SWEPCO operates in East Texas, Louisiana and Arkansas. AEP says Wind Catcher will save SWEPCO’s Texas customers $1.7 billion over 25 years. Company representatives pointed to settlement agreements in Arkansas and Louisiana that insulate customers from the project’s risks, including a cap on construction costs, minimum production levels and qualification for 100% of the federal PTCs. They also noted components of Wind Catcher’s 800 turbines will be built in Texas and Houston-based Quanta Services will build the transmission line.
Representatives of TIEC and CARD argued Wind Catcher would saddle Texas consumers with hundreds of millions of dollars in future rates, saying it would be more expensive and less efficient than the recently approved Xcel Energy wind facility. (See Texas PUC Issues Final Order for SPS Wind Farm.)
“This project is not needed in any traditional sense,” said TIEC’s Rex VanMiddlesworth, pointing to AEP’s argument that Wind Catcher will provide a hedge against higher natural gas prices. “All these parties that have dug into that – staff, the cities and OPUC – have disagreed with that and have presented [countering] evidence. If [SWEPCO’s estimate] was the case, we’d all be saying we want it, like we did for the [Xcel] wind facility.”
“Our concern is not the accuracy of SWEPCO’s forecasts. … Our concern is that the risk of those projections being accurate is on the ratepayer,” said CARD’s Alfred Herrera. “Our concern is that when this project goes into the rate base, the customer will pay.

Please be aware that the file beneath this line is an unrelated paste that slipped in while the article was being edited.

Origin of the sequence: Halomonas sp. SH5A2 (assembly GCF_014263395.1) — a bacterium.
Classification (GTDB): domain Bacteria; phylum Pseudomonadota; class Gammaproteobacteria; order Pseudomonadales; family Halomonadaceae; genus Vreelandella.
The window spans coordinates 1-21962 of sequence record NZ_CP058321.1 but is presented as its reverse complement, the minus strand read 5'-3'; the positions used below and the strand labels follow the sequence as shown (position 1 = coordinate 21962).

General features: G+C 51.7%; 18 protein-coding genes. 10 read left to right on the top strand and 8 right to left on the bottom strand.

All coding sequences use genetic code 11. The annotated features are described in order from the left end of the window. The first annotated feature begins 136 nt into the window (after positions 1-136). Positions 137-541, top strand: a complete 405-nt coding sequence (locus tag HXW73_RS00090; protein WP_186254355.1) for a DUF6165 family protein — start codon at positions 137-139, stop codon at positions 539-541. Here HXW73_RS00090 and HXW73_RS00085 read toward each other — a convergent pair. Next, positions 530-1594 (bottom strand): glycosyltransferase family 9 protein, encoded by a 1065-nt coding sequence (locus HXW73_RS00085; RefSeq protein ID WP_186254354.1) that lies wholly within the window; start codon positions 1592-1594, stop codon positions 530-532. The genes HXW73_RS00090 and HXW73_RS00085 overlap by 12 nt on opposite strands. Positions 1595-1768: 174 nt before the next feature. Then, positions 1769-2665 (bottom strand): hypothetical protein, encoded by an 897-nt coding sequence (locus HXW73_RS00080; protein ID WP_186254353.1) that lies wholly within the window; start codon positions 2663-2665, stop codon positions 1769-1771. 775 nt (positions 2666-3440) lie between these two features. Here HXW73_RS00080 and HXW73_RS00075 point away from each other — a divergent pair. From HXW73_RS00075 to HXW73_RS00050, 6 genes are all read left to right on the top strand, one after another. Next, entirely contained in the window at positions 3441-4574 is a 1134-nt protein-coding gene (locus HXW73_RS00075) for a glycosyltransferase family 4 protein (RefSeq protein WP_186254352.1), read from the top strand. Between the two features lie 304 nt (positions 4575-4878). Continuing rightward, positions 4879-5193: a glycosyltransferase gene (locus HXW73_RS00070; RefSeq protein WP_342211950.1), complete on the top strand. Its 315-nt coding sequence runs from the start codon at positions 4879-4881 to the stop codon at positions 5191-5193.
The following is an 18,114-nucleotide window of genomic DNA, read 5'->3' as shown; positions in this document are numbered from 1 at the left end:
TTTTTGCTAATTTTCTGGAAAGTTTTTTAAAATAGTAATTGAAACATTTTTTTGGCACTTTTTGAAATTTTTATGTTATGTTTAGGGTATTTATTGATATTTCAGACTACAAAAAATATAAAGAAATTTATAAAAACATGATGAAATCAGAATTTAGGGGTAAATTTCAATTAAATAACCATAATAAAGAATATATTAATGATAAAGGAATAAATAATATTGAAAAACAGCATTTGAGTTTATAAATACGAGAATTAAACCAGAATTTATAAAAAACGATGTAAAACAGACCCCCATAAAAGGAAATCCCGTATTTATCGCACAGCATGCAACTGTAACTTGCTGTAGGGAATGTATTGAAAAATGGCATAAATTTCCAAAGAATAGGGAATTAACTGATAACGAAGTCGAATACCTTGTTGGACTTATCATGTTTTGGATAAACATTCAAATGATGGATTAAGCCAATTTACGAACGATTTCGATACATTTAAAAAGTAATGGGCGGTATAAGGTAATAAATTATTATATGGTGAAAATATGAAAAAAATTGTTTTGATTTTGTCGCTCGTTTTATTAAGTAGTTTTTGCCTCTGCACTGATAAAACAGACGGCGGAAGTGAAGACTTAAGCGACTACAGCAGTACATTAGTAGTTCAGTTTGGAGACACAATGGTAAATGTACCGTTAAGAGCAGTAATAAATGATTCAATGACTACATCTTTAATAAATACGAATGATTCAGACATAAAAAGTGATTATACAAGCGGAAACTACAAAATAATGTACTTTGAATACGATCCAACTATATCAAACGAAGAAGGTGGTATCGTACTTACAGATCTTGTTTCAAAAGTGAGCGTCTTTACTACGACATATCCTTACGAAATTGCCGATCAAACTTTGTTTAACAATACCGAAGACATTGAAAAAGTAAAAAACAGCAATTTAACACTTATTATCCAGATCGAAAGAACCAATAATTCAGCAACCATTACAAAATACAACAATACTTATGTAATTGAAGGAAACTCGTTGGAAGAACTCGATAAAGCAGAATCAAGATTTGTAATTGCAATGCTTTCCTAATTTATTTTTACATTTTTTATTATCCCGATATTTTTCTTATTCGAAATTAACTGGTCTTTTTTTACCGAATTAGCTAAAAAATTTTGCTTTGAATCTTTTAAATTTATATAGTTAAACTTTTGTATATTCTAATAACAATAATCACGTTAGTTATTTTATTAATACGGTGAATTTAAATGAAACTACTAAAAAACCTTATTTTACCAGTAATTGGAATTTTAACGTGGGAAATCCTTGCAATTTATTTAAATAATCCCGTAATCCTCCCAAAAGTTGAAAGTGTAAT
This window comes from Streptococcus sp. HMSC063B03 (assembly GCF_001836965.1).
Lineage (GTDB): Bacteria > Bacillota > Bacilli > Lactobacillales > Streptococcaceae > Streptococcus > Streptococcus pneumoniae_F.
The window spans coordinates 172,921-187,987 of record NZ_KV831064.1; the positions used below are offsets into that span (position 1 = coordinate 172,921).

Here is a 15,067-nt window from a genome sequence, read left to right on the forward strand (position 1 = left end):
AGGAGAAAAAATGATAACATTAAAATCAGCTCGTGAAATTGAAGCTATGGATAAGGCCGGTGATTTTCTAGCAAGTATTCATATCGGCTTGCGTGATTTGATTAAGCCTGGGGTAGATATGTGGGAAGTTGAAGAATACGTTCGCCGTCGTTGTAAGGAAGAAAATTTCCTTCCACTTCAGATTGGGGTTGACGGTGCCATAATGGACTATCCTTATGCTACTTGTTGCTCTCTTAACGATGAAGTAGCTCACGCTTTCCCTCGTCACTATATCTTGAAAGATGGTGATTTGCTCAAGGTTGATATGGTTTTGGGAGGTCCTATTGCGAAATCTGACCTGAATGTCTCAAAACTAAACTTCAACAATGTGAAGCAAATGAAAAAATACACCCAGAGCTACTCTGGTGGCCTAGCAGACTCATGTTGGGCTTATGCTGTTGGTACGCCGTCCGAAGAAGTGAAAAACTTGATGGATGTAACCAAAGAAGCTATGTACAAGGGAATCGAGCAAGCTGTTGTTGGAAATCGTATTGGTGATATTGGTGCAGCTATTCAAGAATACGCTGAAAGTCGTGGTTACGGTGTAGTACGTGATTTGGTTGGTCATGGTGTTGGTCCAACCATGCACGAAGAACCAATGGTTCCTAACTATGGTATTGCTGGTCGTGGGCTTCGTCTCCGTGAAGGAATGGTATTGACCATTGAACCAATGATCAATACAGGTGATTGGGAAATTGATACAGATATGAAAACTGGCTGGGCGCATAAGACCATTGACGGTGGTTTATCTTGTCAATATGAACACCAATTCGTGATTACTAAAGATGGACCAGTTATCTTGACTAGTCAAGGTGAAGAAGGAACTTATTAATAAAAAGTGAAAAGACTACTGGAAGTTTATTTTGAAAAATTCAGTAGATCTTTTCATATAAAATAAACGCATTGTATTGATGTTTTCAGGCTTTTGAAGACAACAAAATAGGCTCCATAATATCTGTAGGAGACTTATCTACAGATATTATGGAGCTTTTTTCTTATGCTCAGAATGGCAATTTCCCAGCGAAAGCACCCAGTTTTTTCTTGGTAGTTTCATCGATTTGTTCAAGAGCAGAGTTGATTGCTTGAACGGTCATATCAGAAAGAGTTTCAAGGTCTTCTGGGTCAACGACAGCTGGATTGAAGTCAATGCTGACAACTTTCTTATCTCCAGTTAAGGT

“SWEPCO is asking you to approve a multibillion project and guarantee its returns,” Herrera said. “That’s the effect of what will happen if this plant comes into the rate base. That’s not how competitive markets work. If this deal is such a good deal, then let the competitive market build it.”
PUC staff oppose an administrative law judge’s preliminary decision approving AEP’s application, saying “the evidence presented does not support a sufficient probability of improvement of service or lowering of costs to ratepayers.”
Staff are recommending that the commission condition its approval on a requirement that SWEPCO guarantee tax credits in the amounts represented by the utility, and some level of net benefits to customers.
PUC Grants Utilities’ SMT Rehearing Request
The PUC granted a motion for rehearing and issued a final order for Smart Meter Texas (SMT), a website that provides customers and authorized market participants access to electric usage data (Docket No. 47472).
The utilities involved in SMT (AEP Texas, CenterPoint Energy Houston Electric, Oncor and Texas-New Mexico Power) filed the request in June “to address limited clarifications.”
The utilities agreed to provide on-demand meter readings as a substitute for home area network (HAN) functionality. Walker filed a memo clarifying that the utilities can’t discontinue support of a customer’s existing HAN device unless the customer requests that the device be disconnected.
SMT allows customers to download and view their energy data or share them with competitive service providers, companies that market energy efficiency, demand response, distributed generation and other services. (See “Commission Streamlines Smart Meter Texas Portal,” Texas PUC Issues Final Order for SPS Wind Farm.)